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Australia: Shares bounce back on bargain-hunting, stimulus hopes
[BENGALURU] Australian shares bounced back from 14-month lows on Tuesday and logged their biggest gain in more than three years, as investors went bargain-hunting and hopes for global stimulus eased worries about the economic fallout from the coronavirus outbreak.
The S&P/ASX 200 index settled 3.1 per cent higher at 5,939.60 after falling nearly 4 per cent earlier in the session. It dropped 7.3 per cent on Monday in its worst drop since the global financial crisis in 2008.
Henry Jennings, a senior analyst and portfolio manager at Marcustoday Financial Newsletter, said there was a little bit of bargain hunting and people were happy to breathe a sigh of relief after Monday's sharp selloff.
Boosting investor sentiment, Australian Prime Minister Scott Morrison said the government would soon announce measures to stimulate the economy, with a local report suggesting the package could be worth about A$10 billion (S$9.09 billion).
Overnight, US President Donald Trump said he would take "major" steps to counter the impact of the virus outbreak, prompting a 2.5 per cent rally in E-Mini futures for the S&P 500 after an early slide.
"It is imperative that policymakers hasten and collaborate to roll out coordinated measures that are emphatic, coherent and timely," said Vishnu Varathan, analyst at Mizuho Bank.
Meanwhile, oil prices rebounded 7 per cent after their biggest drop in nearly 30 years on Monday, supported by hopes for stimulus and potential US output cuts.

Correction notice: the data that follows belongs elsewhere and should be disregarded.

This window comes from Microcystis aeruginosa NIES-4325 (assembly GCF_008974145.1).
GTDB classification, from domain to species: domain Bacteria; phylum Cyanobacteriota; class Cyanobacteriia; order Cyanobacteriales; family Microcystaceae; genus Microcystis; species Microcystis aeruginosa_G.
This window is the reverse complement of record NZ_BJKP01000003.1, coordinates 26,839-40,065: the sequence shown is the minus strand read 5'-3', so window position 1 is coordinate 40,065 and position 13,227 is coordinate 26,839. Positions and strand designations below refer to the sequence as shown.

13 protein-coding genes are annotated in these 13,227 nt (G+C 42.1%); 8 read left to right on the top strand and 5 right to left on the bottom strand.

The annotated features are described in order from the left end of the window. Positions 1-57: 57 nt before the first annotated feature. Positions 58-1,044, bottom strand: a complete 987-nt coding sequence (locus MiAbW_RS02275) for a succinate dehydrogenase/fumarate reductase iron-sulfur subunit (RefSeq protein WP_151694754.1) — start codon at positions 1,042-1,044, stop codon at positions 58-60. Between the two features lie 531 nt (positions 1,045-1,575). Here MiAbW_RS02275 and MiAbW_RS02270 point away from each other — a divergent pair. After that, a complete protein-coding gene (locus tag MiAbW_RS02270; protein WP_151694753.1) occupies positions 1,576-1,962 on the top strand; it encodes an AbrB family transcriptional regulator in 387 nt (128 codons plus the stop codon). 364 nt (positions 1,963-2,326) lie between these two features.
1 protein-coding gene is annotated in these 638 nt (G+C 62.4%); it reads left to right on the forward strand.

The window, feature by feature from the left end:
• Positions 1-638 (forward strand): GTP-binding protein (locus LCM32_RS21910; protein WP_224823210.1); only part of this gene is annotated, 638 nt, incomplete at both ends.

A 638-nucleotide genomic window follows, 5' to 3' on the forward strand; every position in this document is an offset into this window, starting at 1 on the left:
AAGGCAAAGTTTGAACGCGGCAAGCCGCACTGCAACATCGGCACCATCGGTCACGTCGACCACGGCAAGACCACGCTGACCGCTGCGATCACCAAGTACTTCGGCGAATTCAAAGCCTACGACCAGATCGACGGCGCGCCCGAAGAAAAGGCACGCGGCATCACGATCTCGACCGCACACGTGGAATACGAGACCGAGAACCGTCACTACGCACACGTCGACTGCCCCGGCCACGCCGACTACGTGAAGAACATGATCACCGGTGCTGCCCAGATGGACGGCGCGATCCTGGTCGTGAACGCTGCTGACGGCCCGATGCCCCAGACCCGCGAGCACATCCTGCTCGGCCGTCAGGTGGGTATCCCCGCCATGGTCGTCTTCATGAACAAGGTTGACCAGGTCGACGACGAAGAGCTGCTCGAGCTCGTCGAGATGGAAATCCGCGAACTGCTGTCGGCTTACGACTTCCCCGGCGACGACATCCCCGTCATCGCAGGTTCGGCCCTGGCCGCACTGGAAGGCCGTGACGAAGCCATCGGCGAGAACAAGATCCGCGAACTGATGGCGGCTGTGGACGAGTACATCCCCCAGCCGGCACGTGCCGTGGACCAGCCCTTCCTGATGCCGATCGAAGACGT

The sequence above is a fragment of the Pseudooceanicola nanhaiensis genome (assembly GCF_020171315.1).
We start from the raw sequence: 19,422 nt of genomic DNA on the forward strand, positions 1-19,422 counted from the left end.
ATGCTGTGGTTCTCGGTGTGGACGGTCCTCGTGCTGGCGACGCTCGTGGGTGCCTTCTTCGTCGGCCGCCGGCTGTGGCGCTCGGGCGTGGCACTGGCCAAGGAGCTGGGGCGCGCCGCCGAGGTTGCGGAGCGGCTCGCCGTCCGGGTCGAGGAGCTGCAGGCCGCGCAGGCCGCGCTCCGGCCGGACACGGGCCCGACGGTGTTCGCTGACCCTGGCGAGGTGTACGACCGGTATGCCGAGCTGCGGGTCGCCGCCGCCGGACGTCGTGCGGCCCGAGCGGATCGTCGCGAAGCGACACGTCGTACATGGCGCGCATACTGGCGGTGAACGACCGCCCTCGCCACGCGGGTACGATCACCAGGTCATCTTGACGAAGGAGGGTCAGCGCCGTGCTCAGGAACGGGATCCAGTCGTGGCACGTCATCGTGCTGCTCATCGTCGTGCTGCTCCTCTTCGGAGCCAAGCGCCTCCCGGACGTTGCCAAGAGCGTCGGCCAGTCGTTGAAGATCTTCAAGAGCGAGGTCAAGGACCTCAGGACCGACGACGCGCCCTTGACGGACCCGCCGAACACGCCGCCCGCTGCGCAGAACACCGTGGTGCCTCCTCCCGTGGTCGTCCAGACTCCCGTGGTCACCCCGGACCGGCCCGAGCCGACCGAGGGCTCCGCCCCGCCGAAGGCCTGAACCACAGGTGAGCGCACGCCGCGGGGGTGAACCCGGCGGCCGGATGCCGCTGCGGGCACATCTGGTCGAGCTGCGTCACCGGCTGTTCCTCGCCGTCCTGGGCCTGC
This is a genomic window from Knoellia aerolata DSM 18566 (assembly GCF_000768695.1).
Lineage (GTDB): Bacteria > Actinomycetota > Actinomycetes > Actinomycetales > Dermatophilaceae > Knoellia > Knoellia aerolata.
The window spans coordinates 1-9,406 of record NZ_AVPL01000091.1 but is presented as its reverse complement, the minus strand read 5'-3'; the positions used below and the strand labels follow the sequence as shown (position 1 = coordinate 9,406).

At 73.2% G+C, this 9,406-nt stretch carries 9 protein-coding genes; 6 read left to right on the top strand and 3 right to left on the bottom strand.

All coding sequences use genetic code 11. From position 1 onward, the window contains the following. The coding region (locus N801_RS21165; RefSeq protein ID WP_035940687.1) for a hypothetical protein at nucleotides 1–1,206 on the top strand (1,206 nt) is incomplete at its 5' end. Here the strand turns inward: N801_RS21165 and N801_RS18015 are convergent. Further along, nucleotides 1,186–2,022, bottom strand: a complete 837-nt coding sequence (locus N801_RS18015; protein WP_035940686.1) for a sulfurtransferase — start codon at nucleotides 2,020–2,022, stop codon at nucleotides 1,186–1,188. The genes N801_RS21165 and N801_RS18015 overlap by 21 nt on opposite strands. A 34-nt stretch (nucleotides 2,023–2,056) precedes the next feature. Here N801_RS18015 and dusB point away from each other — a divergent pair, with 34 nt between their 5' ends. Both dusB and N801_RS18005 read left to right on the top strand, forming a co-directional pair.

Index heavyweight financials were the top gainers, adding 4.7 per cent. The "Big Four" banks climbed in a range of 4.2 per cent to 6.1 per cent.
Top lender Commonwealth Bank of Australia rose 6.1 per cent after shedding more than 22 per cent in the previous 11 sessions.
Smaller peers Westpac Banking Corp and National Australia Bank advanced 5.2 per cent and 4.8 per cent, respectively.
The energy sub-index rose 3.4 per cent on recovering oil prices, regaining some lost ground after Monday's 20 per cent drop. Oil and gas explorers Cooper Energy and Beach Energy gained 12.2 per cent and 7.9 per cent respectively.
The mining sector added 4.3 per cent, with heavyweights BHP Group and Fortescue Metals Group rising 6.2 per cent and 6.8 per cent, respectively.
In New Zealand, the benchmark S&P/NZX 50 index fell 1.8 per cent to finish at 10,897.47, its lowest close since Nov. 19, 2019.
Utilities and healthcare firms were the biggest drags, with electricity generator Meridian Energy losing 2.1 per cent, and Fisher & Paykel Healthcare Corp shedding 4.5 per cent.